The Obama administration wants to see more kids with disabilities — no matter how significant — participating in classrooms alongside their typically-developing peers.
The U.S. Departments of Education and Health and Human Services are jointly seeking public comment this week on a draft policy statement encouraging greater inclusion for young children with disabilities.
Whether you participate in a public or private event to mark Global Accessibility Awareness Day, on May 21, we encourage designers, developers, usability professionals, and everyone else to take an hour to experience first-hand the impact of digital accessibility (or lack there of).
For decades, frustrated parents and teachers have barked at fidgety children with ADHD to “Sit still and concentrate!”
But new research conducted at UCF shows that if you want ADHD kids to learn, you have to let them squirm. The foot-tapping, leg-swinging and chair-scooting movements of children with attention-deficit/hyperactivity disorder are actually vital to how they remember information and work out complex cognitive tasks, according to a study published in an early online release of the Journal of Abnormal Child Psychology.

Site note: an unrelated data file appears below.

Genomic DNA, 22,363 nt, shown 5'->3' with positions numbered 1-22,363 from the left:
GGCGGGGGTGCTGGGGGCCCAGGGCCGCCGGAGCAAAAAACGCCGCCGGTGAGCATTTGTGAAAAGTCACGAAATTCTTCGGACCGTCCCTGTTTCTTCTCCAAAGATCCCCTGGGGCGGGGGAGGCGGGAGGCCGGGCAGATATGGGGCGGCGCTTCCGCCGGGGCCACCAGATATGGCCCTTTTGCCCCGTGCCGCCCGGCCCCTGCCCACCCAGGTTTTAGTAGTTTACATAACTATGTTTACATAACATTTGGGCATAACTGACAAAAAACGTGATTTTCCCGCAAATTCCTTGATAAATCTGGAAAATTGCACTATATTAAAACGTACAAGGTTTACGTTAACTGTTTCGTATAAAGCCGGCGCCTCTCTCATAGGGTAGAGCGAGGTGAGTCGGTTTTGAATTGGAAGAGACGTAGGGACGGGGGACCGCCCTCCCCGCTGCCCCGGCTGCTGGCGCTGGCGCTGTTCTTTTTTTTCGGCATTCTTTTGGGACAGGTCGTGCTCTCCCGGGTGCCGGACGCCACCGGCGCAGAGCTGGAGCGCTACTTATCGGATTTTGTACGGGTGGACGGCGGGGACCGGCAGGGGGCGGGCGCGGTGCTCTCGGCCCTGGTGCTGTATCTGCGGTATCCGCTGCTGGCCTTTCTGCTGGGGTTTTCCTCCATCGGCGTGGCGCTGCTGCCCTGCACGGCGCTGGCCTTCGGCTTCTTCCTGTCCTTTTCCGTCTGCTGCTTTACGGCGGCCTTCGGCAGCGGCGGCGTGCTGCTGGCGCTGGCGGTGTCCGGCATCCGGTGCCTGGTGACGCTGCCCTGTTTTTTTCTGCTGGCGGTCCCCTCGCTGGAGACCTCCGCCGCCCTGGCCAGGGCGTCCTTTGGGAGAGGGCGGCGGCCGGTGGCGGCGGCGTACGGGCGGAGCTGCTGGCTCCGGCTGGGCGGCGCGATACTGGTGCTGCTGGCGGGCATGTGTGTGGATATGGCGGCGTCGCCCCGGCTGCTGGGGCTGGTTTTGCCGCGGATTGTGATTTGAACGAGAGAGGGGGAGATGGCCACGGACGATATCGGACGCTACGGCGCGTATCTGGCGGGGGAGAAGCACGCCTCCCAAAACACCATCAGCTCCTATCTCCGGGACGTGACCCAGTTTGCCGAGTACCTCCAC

The findings show the longtime prevailing methods for helping children with ADHD may be misguided.
“The typical interventions target reducing hyperactivity. It’s exactly the opposite of what we should be doing for a majority of children with ADHD,” said one of the study’s authors, Mark Rapport, head of the Children’s Learning Clinic at the University of Central Florida. “The message isn’t ‘Let them run around the room,’ but you need to be able to facilitate their movement so they can maintain the level of alertness necessary for cognitive activities.”